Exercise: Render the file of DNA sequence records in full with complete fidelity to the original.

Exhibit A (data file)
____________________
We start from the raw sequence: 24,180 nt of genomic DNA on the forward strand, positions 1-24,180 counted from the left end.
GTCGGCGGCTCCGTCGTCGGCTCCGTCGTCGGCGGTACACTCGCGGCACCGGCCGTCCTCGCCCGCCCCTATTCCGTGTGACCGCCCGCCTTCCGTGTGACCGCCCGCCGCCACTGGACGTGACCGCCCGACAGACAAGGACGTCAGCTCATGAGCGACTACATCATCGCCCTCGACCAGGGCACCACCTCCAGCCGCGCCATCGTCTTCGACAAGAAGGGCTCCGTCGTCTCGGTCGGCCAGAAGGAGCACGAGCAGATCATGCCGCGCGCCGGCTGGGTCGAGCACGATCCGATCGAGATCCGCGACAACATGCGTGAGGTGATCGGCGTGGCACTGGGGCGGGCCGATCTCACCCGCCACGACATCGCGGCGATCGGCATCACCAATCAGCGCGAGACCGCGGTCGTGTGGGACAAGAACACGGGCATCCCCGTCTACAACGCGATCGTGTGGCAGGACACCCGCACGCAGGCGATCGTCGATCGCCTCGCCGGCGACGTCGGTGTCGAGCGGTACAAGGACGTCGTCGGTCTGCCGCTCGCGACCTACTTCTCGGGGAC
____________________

We start from the raw sequence: 24,180 nt of genomic DNA on the forward strand, positions 1-24,180 counted from the left end.
GTCGGCGGCTCCGTCGTCGGCTCCGTCGTCGGCGGTACACTCGCGGCACCGGCCGTCCTCGCCCGCCCCTATTCCGTGTGACCGCCCGCCTTCCGTGTGACCGCCCGCCGCCACTGGACGTGACCGCCCGACAGACAAGGACGTCAGCTCATGAGCGACTACATCATCGCCCTCGACCAGGGCACCACCTCCAGCCGCGCCATCGTCTTCGACAAGAAGGGCTCCGTCGTCTCGGTCGGCCAGAAGGAGCACGAGCAGATCATGCCGCGCGCCGGCTGGGTCGAGCACGATCCGATCGAGATCCGCGACAACATGCGTGAGGTGATCGGCGTGGCACTGGGGCGGGCCGATCTCACCCGCCACGACATCGCGGCGATCGGCATCACCAATCAGCGCGAGACCGCGGTCGTGTGGGACAAGAACACGGGCATCCCCGTCTACAACGCGATCGTGTGGCAGGACACCCGCACGCAGGCGATCGTCGATCGCCTCGCCGGCGACGTCGGTGTCGAGCGGTACAAGGACGTCGTCGGTCTGCCGCTCGCGACCTACTTCTCGGGGAC